By Cindy Roth Pahr, Education Specialist & Founder of EduCLIME, LLC
My experience with teaching children over the past 29 years has afforded me the opportunity to see the importance of building motor and sensory skills first hand. I am passionate about helping those who teach, understand how children learn and giving them the resources to help children move beyond their stumbling blocks. Did you know that learning and memory are heavily influenced by our ability to interpret sensory information from our environment, understand our body’s movements and sense our body in space?
Brain connections are influenced and strengthened through movement and sensory stimulation. Dr. Carla Hannaford asserts, in her book Smart Moves, that movement integrates and anchors new information and experience into our neural networks. As we move our muscles, we build skills for learning.
Over the years, curricula placed less emphasis on incorporating the fine and gross motor activities that build skills, including handwriting instruction. Handwriting has taken a back seat to computers. What a mistake! There is no substitute for learning proper letterform and having fluency in writing. Research supports that learning to handwrite properly and using the handwritten word strengthens brain connections as well as thinking.
In today’s society, we see an increasing number of children who struggle with learning; more diagnosed with learning disabilities and more whoexhibit ADHD behaviors. Though the Center for Disease Control reports 7-9% of school-aged children have a true diagnosis, ADHD is over- reported. Much of the perceived ADHD behavior is really a motor skill problem. It seems so fitting that we address how to apply motor skill activities in our instruction. Not only will it help train the brain, it will make learning easier and more fun! Fun learning makes interested students with increased attention and retention.
Early learning starts with motion. It does not take place by staring at a T.V. or computer screen and watching “objects go by”. Through the movement of our bodies, particularly as infants and young children, we send vital information to our brains helping them organize and respond to the world around us. Messages taken in through touch (pressure), motion, sight and sound are called sensory information. The more sensory experiences we provide our children the stronger and more organized the brain becomes. Amazingly, sensory information, interpreted correctly in the brain, helps us to organize, learn and respond appropriately!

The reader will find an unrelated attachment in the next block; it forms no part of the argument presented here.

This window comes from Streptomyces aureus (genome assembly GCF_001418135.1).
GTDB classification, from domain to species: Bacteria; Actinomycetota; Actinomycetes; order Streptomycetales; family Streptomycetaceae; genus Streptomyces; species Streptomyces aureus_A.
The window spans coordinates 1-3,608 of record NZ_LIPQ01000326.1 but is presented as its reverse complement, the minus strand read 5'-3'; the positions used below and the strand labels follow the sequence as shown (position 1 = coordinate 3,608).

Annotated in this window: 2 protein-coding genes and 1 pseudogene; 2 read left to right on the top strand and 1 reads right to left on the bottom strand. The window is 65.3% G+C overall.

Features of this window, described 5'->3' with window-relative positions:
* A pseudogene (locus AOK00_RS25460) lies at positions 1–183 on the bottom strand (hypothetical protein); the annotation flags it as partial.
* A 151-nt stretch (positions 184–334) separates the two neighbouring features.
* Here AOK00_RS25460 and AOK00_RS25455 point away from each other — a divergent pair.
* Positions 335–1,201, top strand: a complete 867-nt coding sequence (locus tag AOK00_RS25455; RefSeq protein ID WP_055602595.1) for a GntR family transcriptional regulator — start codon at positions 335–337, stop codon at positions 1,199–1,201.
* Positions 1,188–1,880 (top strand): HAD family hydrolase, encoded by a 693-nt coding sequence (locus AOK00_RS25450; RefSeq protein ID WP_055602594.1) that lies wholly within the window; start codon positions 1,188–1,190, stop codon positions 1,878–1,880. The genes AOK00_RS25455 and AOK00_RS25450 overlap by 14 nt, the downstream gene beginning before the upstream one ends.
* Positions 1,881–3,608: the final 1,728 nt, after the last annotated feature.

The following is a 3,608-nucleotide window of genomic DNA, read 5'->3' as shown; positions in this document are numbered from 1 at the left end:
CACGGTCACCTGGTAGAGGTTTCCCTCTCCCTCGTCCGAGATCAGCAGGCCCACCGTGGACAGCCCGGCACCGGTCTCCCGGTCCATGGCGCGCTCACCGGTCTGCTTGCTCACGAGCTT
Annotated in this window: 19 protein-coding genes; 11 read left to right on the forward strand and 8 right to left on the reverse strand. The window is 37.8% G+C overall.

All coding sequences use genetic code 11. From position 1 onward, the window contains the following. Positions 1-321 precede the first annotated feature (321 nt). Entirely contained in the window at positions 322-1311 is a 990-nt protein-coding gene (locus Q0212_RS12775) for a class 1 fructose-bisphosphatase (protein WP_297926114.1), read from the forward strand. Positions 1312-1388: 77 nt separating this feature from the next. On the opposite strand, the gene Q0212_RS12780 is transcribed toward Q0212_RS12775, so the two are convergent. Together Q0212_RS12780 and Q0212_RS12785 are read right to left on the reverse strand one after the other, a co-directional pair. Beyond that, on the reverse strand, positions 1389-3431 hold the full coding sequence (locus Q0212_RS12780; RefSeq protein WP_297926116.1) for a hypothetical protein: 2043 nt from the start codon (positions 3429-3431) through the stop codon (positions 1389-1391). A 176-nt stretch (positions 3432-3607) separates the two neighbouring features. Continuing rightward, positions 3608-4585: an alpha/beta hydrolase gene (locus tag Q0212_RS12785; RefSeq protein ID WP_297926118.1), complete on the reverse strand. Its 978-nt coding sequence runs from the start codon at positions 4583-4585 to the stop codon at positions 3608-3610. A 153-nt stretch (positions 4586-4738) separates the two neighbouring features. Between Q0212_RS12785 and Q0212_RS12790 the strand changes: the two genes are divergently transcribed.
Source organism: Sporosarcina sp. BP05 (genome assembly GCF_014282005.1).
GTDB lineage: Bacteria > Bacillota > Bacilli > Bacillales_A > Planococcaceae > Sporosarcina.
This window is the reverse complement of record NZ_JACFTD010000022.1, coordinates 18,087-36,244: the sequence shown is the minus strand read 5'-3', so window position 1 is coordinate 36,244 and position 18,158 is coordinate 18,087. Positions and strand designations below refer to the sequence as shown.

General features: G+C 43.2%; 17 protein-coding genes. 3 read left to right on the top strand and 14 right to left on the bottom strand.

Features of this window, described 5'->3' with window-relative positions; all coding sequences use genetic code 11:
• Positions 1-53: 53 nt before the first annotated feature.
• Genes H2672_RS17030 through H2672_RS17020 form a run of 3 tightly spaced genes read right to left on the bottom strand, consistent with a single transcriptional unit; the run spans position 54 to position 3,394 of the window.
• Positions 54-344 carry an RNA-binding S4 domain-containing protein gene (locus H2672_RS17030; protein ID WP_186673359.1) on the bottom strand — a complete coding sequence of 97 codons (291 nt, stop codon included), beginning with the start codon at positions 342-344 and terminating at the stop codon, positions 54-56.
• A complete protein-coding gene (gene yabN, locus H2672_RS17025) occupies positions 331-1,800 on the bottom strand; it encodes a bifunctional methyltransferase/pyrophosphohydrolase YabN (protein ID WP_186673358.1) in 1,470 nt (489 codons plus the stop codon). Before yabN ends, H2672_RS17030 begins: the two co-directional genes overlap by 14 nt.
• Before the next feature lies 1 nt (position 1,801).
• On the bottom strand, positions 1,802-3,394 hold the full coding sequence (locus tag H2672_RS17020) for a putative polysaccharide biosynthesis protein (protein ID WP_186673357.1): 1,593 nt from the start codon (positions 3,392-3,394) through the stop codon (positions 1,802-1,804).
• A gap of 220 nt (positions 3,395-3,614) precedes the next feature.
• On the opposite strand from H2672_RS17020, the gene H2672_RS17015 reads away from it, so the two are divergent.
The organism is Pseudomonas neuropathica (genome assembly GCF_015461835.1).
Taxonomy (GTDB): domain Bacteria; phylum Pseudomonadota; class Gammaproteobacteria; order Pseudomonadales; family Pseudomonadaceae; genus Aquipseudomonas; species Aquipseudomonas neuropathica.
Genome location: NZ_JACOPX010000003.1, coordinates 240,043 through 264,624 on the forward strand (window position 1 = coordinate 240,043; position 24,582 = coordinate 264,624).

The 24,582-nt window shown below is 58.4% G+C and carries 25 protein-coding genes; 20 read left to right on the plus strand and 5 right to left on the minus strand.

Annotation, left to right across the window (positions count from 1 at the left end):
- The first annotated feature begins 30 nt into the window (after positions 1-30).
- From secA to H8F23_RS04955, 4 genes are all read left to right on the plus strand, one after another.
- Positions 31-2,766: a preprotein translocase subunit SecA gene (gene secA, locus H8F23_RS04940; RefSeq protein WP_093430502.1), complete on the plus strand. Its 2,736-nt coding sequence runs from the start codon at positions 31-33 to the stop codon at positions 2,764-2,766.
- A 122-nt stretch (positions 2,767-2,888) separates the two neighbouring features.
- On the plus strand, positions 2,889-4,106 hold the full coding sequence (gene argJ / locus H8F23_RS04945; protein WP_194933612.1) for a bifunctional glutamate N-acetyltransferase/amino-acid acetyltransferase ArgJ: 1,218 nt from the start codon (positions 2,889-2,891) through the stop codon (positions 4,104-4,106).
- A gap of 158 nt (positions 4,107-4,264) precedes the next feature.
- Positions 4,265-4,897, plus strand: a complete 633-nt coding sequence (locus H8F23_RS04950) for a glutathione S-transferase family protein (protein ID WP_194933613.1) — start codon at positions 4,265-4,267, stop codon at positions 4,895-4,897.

Jean Ayers, an occupational therapist and pioneer in the area of sensory integration determined that one of the most critical times for developing sensorimotor skills is between 3-7 years of age. Movement activities include large muscle (gross motor), small muscle (fine motor), writing and speaking. Ingersoll and Goldstein’s research found that memory is also improved by using motor movements, auditory and visual stimulation during the learning process. Activities and lessons that incorporate some movement and different sensory forms give the student the best opportunity to build stronger neural connections and to learn.
Brain engaging strategies, direct teaching and guided practice assist students’ progress toward improvement and successful completion of schoolwork. A multi-sensory approach to learning is particularly helpful for students in kindergarten through sixth grade and those with Attention Deficit Hyperactivity Disorder or learning disabilities. The integration of motor activities into the classroom and home environment can be a tremendous help in reading, writing, attention, and memory. Students who learn to develop specific motor movements can incorporate such skills into successful participation in learning.
At EduCLIME, LLC, we understand this approach. The CLIME® (Classroom Learning to Improve Motor Efficiency) Program was designed to be a resource to assist in providing activities across critical motor skill areas. The program provides the instructor with some background knowledge and a variety of activities to help the student improve. The Living Letters® Handwriting incorporates color, multi-sensory activities and a memorable story to engage the brain. Through fun practice and repetition, children quickly learn proper letter formation and the ease of writing. For more information, visit www.educlime.com.